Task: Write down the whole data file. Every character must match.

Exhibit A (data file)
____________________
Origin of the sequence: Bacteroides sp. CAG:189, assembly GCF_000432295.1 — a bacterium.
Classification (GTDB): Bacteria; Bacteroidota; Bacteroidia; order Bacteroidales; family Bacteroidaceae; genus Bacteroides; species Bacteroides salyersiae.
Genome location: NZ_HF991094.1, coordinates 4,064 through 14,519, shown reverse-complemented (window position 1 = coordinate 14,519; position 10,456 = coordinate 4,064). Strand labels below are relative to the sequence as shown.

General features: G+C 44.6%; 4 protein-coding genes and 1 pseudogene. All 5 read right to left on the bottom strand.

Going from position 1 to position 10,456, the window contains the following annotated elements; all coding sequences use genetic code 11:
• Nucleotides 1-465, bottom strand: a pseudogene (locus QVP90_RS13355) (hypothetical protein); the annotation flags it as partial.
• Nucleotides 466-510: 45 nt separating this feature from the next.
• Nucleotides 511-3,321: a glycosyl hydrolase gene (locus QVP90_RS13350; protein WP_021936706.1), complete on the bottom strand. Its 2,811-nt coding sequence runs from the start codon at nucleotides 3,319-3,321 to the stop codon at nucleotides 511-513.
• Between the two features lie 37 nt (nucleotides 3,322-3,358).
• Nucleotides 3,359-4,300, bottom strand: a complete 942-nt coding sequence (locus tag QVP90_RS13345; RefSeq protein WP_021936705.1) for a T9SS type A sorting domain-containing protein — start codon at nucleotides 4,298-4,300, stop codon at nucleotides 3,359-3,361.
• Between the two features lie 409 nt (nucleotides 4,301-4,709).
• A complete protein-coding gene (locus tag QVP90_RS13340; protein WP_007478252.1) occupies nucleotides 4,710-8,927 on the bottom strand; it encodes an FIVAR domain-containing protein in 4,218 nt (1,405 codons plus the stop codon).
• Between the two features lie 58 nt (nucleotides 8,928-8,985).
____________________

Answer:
Origin of the sequence: Bacteroides sp. CAG:189, assembly GCF_000432295.1 — a bacterium.
Classification (GTDB): Bacteria; Bacteroidota; Bacteroidia; order Bacteroidales; family Bacteroidaceae; genus Bacteroides; species Bacteroides salyersiae.
Genome location: NZ_HF991094.1, coordinates 4,064 through 14,519, shown reverse-complemented (window position 1 = coordinate 14,519; position 10,456 = coordinate 4,064). Strand labels below are relative to the sequence as shown.

General features: G+C 44.6%; 4 protein-coding genes and 1 pseudogene. All 5 read right to left on the bottom strand.

Going from position 1 to position 10,456, the window contains the following annotated elements; all coding sequences use genetic code 11:
• Nucleotides 1-465, bottom strand: a pseudogene (locus QVP90_RS13355) (hypothetical protein); the annotation flags it as partial.
• Nucleotides 466-510: 45 nt separating this feature from the next.
• Nucleotides 511-3,321: a glycosyl hydrolase gene (locus QVP90_RS13350; protein WP_021936706.1), complete on the bottom strand. Its 2,811-nt coding sequence runs from the start codon at nucleotides 3,319-3,321 to the stop codon at nucleotides 511-513.
• Between the two features lie 37 nt (nucleotides 3,322-3,358).
• Nucleotides 3,359-4,300, bottom strand: a complete 942-nt coding sequence (locus tag QVP90_RS13345; RefSeq protein WP_021936705.1) for a T9SS type A sorting domain-containing protein — start codon at nucleotides 4,298-4,300, stop codon at nucleotides 3,359-3,361.
• Between the two features lie 409 nt (nucleotides 4,301-4,709).
• A complete protein-coding gene (locus tag QVP90_RS13340; protein WP_007478252.1) occupies nucleotides 4,710-8,927 on the bottom strand; it encodes an FIVAR domain-containing protein in 4,218 nt (1,405 codons plus the stop codon).
• Between the two features lie 58 nt (nucleotides 8,928-8,985).